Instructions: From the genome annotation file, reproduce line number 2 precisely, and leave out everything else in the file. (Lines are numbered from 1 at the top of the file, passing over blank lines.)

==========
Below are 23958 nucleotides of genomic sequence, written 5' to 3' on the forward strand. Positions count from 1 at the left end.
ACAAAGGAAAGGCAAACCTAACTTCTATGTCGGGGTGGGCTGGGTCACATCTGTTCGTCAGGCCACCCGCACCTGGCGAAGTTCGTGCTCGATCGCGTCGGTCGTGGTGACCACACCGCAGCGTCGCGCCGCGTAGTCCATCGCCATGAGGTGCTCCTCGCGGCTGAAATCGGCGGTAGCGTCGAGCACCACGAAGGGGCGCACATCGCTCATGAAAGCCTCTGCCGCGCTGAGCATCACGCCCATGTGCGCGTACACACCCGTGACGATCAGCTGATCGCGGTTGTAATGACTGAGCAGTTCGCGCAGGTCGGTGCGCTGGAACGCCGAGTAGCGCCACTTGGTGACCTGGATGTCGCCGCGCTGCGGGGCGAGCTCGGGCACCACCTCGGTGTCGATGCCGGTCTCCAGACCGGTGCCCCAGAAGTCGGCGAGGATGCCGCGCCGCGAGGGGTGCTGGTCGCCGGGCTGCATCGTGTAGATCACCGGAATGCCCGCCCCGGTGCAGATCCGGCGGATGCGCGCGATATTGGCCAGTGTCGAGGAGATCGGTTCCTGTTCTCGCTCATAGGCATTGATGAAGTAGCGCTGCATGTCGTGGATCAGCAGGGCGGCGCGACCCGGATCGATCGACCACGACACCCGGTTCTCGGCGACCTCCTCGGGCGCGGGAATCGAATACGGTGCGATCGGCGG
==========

ACAAAGGAAAGGCAAACCTAACTTCTATGTCGGGGTGGGCTGGGTCACATCTGTTCGTCAGGCCACCCGCACCTGGCGAAGTTCGTGCTCGATCGCGTCGGTCGTGGTGACCACACCGCAGCGTCGCGCCGCGTAGTCCATCGCCATGAGGTGCTCCTCGCGGCTGAAATCGGCGGTAGCGTCGAGCACCACGAAGGGGCGCACATCGCTCATGAAAGCCTCTGCCGCGCTGAGCATCACGCCCATGTGCGCGTACACACCCGTGACGATCAGCTGATCGCGGTTGTAATGACTGAGCAGTTCGCGCAGGTCGGTGCGCTGGAACGCCGAGTAGCGCCACTTGGTGACCTGGATGTCGCCGCGCTGCGGGGCGAGCTCGGGCACCACCTCGGTGTCGATGCCGGTCTCCAGACCGGTGCCCCAGAAGTCGGCGAGGATGCCGCGCCGCGAGGGGTGCTGGTCGCCGGGCTGCATCGTGTAGATCACCGGAATGCCCGCCCCGGTGCAGATCCGGCGGATGCGCGCGATATTGGCCAGTGTCGAGGAGATCGGTTCCTGTTCTCGCTCATAGGCATTGATGAAGTAGCGCTGCATGTCGTGGATCAGCAGGGCGGCGCGACCCGGATCGATCGACCACGACACCCGGTTCTCGGCGACCTCCTCGGGCGCGGGAATCGAATACGGTGCGATCGGCGG